The opinion of the court was delivered by: LEVET
This action is a claim for a refund of federal income taxes paid in 1955 by the plaintiff, Daniel J. Rock. The basis is a loss in the year 1957 which plaintiff proposed to carry back to the year 1955.
The defendant, United States of America, has moved pursuant to Rule 12(b)(1) of the Federal Rules of Civil Procedure for an order dismissing this complaint on the ground that this court lacks jurisdiction over the subject matter due to the untimeliness of plaintiff's claim for a refund.
Plaintiff and his wife properly filed a joint income tax return for the calendar year 1955 and paid the tax due. In an amended individual income tax return filed on or about September 9, 1958, plaintiff reported a loss of $4,829.07 for the calendar year 1957.
Over two and one-half years later, during the latter part of March or early April, 1961, plaintiff visited the offices of the Internal Revenue Service in Jacksonville, Florida, where he allegedly then resided. He desired to make a claim for a refund on the above basis and, after explaining this to an unnamed agent or employee of the Internal Revenue Service, he was given Form 1045, entitled "Application For Tentative Carryback Adjustment" upon which to submit his claim. At this time plaintiff was advised that his claim would have to be filed by April 15th.
Later that day plaintiff telephoned his accountant in New York City, requested him to prepare said refund claim, and sent him Form 1045. Upon completion and return of the form (which the accountant allegedly approved), plaintiff affixed his signature below the printed declaration that he had examined same, etc., and on April 13, 1961 sent it via registered air mail to the District Director of Internal Revenue in Albany, New York. The District Director received plaintiff's Form 1045 on April 20, 1961. Thereafter the Director sent plaintiff a form letter, dated May 9, 1961, which in part stated:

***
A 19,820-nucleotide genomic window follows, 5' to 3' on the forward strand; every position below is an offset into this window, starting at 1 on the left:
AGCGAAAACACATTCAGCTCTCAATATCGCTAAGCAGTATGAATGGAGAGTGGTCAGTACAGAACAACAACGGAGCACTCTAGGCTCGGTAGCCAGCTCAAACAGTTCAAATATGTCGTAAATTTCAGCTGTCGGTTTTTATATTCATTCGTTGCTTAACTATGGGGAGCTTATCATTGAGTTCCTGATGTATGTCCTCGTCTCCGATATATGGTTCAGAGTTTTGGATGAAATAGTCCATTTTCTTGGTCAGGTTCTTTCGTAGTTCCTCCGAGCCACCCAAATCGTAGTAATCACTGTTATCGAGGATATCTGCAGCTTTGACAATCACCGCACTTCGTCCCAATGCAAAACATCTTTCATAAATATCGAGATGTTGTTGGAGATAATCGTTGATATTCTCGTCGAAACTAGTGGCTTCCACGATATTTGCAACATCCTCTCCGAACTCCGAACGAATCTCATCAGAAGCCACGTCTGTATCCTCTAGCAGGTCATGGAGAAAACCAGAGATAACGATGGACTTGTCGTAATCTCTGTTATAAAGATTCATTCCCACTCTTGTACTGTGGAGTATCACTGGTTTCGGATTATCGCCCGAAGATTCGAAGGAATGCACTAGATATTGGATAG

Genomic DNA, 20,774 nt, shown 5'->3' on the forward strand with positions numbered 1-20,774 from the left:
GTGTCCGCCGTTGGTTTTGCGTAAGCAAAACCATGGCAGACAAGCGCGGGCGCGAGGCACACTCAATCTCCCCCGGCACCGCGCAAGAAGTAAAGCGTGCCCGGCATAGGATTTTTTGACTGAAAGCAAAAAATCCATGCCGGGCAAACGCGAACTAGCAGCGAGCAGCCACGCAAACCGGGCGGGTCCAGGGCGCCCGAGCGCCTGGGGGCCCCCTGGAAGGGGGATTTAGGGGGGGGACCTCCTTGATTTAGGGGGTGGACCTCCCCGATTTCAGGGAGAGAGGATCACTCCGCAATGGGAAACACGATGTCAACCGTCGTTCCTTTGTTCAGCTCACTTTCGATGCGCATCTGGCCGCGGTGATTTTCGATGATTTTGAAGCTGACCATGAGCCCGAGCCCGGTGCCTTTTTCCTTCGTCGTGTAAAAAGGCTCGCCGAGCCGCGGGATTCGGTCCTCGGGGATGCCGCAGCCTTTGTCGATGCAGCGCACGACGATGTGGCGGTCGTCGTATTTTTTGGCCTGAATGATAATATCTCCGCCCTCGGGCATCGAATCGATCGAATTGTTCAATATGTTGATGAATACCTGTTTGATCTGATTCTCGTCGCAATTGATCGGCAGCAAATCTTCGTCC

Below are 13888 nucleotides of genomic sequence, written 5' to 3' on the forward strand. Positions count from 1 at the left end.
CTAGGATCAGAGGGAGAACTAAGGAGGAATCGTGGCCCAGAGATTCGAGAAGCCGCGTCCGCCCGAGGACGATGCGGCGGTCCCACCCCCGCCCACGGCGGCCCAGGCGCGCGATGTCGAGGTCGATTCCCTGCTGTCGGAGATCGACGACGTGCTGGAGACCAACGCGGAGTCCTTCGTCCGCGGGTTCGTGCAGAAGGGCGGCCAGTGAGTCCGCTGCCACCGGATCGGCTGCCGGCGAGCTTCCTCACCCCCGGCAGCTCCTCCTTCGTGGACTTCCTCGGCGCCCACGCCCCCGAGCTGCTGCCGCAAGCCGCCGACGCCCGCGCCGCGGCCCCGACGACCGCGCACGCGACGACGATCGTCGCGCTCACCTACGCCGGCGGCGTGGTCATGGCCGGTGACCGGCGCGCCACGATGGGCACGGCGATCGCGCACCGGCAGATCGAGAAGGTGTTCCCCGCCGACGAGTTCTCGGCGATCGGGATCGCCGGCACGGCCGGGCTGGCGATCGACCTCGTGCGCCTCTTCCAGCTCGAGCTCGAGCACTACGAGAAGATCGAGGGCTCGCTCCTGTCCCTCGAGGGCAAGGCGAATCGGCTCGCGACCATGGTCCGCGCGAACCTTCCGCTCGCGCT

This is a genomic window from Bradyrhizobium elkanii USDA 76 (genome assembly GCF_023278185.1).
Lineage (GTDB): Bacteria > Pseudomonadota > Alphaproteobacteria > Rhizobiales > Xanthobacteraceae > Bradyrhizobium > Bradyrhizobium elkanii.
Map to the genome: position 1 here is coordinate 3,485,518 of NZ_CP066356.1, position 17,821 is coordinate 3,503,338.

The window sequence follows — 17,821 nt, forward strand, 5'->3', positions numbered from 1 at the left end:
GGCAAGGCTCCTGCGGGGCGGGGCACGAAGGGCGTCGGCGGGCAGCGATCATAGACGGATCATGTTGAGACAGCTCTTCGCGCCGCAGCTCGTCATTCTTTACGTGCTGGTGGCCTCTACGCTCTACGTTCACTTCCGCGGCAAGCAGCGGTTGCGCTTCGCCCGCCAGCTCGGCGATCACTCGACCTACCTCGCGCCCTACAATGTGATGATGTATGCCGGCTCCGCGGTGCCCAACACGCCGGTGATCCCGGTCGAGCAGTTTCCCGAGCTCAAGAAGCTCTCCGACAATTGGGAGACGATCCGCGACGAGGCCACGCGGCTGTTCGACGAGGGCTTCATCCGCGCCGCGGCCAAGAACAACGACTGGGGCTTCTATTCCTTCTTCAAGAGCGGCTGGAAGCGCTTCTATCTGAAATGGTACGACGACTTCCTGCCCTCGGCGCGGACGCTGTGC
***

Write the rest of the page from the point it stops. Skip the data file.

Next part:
"Your Application for Tentative Carry-Back Adjustment, described above, is disallowed because it was not filed within a period of twelve months from the end of the taxable year of the net operating loss or unused excess profits credit from which the carry-back resulted, as provided in the Internal Revenue Code of 1954.
"Based on your application, we suggest you file a claim for refund on enclosed Form 843. The legal period to file the claim is limited to three years from the time the return was filed or due to be filed or two years after payment of tax, whichever is later.
On or about June 12, 1961, plaintiff filed with the District Director in Albany, New York a claim for refund of taxes paid in 1955, using Form 843, which in bold letters is entitled "CLAIM." This claim was rejected as untimely on or about August 10, 1962 by the District Director in Jacksonville, Florida, to whom the claim had been transferred. Plaintiff then instituted his action for relief here.
Jurisdiction of this court derives only from 28 USC § 1346 read in combination with 26 USC § 7422(a), which states in pertinent part:
"(a) No suit * * * shall be maintained in any court for the recovery of * * * any sum alleged to have been excessive or in any manner wrongfully collected, until a claim for refund * * * has been duly filed with the Secretary or his delegate, according to the provisions of law in that regard, and the ...